challenged AAPG members to question several paradigms, chief amongst
them the assertion that Americans should have access to cheap oil.
understand the oil world today unless we understand a fair price
for oil," she said. "Three dollars per gallon for gasoline is cheap
compared to Europe. The long-term trends in the United States will
eventually marry itself with those in Europe."
global marketplace -- driven by the free trade of goods and services
-- Myers Jaffe questioned why oil should be treated differently
than any other commodity.
of the world's population (or 1.8 billion people) lives with no
modern energy services (electricity) so that 10 countries can have
a high standard of living," she said, showing the audience a "map
of global energy poverty."
nations are questioning the paradigms embraced by the developed
nations, she said, asking: "Why should our economies stand still
so yours can grow?"
not debating the right issues," she said of the geopolitical factors
affecting global oil prices. "The U.S. needs to go back to its lies;
OPEC needs to go back to its lies. We need open access to energy
policy so that more than 10 countries can prosper."
presented a scenario for a sustainable future for the entire international
community that was predicated on a fair price for oil. She laid
out a theoretical road map to create a sustainable future for Iraq's
oil production -- a permanent government with an elected representative
body empowered to establish a natural resources policy.
national oil industry must have clear authority to make investments
and have access to funds to invest in oil field refurbishment and
enhancement," she said. "This requires the creation of a national
budget. Longer term, a national resources law is needed if the country
wants to solicit foreign investment.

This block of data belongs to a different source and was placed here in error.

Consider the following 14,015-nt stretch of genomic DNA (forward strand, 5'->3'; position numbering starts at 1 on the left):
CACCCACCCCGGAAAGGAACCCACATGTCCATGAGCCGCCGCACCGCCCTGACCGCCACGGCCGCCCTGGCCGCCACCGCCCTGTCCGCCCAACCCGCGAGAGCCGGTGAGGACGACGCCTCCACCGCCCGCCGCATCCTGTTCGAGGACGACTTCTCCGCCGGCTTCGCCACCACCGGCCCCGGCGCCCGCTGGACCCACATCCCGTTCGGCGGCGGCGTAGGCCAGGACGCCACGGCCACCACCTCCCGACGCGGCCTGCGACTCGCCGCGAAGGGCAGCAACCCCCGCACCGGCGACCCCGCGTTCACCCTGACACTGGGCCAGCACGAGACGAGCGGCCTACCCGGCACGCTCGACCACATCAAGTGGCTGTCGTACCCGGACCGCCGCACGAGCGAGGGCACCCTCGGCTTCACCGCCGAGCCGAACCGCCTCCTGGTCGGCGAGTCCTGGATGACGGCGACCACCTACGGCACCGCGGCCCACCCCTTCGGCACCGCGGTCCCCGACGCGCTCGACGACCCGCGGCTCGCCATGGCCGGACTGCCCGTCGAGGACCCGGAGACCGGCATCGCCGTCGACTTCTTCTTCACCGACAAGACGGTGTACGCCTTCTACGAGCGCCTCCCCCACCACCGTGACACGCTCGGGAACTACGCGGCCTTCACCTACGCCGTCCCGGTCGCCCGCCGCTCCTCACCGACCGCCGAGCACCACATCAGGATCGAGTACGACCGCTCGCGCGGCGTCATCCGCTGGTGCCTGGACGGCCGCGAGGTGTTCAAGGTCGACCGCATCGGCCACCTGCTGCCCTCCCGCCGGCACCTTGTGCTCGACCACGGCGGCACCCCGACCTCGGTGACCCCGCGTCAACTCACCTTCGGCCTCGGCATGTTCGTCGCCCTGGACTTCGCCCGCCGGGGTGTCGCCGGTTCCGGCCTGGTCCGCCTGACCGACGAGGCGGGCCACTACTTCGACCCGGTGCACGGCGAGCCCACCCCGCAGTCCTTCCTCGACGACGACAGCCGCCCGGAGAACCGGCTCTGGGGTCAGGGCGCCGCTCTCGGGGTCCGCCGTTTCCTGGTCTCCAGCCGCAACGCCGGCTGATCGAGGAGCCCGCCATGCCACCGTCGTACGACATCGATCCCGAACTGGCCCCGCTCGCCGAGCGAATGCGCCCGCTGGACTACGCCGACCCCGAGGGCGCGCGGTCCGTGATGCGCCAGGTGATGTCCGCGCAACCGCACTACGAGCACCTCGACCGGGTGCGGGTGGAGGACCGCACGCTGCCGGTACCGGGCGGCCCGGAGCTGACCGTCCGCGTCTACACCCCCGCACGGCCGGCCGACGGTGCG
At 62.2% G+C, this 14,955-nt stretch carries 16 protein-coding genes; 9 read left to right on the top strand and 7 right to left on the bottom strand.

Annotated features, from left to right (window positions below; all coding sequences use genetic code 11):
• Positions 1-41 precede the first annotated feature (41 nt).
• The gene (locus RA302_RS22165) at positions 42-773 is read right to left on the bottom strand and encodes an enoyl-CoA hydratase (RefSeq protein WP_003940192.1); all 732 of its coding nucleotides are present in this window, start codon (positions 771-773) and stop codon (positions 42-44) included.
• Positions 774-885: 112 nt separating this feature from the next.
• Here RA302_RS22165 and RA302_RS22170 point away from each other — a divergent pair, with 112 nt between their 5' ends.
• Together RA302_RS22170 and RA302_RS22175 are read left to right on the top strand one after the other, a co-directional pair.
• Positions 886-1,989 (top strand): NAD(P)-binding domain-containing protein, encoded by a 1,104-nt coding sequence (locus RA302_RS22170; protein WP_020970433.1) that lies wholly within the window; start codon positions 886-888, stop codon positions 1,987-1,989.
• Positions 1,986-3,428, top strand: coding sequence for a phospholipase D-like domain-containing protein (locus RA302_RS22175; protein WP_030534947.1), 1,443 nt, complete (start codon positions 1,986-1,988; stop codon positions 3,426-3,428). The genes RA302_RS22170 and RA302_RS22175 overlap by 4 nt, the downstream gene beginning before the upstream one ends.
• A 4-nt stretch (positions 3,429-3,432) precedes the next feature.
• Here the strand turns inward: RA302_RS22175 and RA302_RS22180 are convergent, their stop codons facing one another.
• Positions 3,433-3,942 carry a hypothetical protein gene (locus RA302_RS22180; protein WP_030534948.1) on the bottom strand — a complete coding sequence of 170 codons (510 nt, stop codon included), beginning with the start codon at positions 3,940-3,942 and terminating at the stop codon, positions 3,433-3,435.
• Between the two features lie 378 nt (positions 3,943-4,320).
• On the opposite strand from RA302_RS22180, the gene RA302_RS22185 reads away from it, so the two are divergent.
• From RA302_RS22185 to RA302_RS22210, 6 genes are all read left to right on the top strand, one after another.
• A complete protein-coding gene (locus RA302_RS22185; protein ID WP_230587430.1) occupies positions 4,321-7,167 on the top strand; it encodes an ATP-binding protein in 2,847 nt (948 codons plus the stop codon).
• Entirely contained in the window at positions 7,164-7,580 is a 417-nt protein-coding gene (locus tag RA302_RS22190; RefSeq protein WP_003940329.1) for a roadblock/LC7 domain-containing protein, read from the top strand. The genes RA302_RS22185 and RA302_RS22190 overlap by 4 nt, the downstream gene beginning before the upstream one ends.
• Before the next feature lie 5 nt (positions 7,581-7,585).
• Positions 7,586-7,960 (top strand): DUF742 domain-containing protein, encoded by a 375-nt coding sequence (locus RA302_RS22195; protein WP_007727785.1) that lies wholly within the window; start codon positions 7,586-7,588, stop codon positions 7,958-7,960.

and the United Nations have an obligation to do the thing properly,"
she added. "They have to define the role of the state, of the oil
ministry and set up independent oil and gas regulators."
was adamant that the introduction of petroleum laws in developing
nations include a framework of environment, health and safety laws.
in Iraq should be set up to the best international best practices,"
she said. "What's the point of being 30 years behind the world's
Tom O'Connor echoes Myers Jaffe's comments on the importance of
building environment, health and safety legislation into a modern
oil and gas regulatory regime.
an international petroleum management adviser, is one of three editors
of the AAPG Special Publication, International Oil and Gas Ventures
-- A Business Prospective.
unacceptable for oil companies to enter into the developing world
and muck up the place in ways that would not be acceptable in their
home neighborhoods," O'Connor said. "Shell is trying to deal with
that issue right now in Nigeria."
O'Connor, the former principal petroleum engineer of the World Bank,
approaches these issues pragmatically: "The Russian Federation has
some of the best environmental laws and regulations in the world,"
he commented, "yet the place remains a mess because there are no
effective regulatory compliance mechanisms."
attended the Dallas meeting with guest Chaman Shah Ahmady, the chief
of Afghanistan's Department of Oil & Gas Assessment and Contracts
& Projects. Afghanistan is attempting to reorganize its oil
and gas sector -- despite ongoing battles with the Taliban -- to
attract foreign investment dollars.
he said, was educated in Romania, and has traveled extensively throughout
the Eastern Block and the Former Soviet Union but had never visited
the West before, let alone participated in an professional meeting
like the AAPG session in Dallas.
amazing to watch his transformation from day one to the day he left,"
O'Connor said. "His English got better."
agrees with Myers Jaffe that Americans need to change their paradigms
on access to energy -- "but, you cannot be prescriptive," he added.
"You can't tell people what to do. Over time, you can present issues
and a series of options with associated costs."
the fact that many American E&P firms had left the continental
United States, he said, "There's plenty of hydrocarbons in the United
States -- it's just a question of cost."
also called for a domestic energy policy that would meet the nation's
said that OPEC stopped being a cartel during the 1970s oil crises,
with the emergence of Alaskan North Slope and North Sea oil.
"As a cartel,
it's been difficult to police," he said. "Many OPEC countries are
actively trying to dodge the quota system."
described OPEC instead as a "blunt tool" to increase and decrease
production that has little control over the global market." OPEC
controls only 25 of the 75 million barrels sold in the marketplace
daily, he said.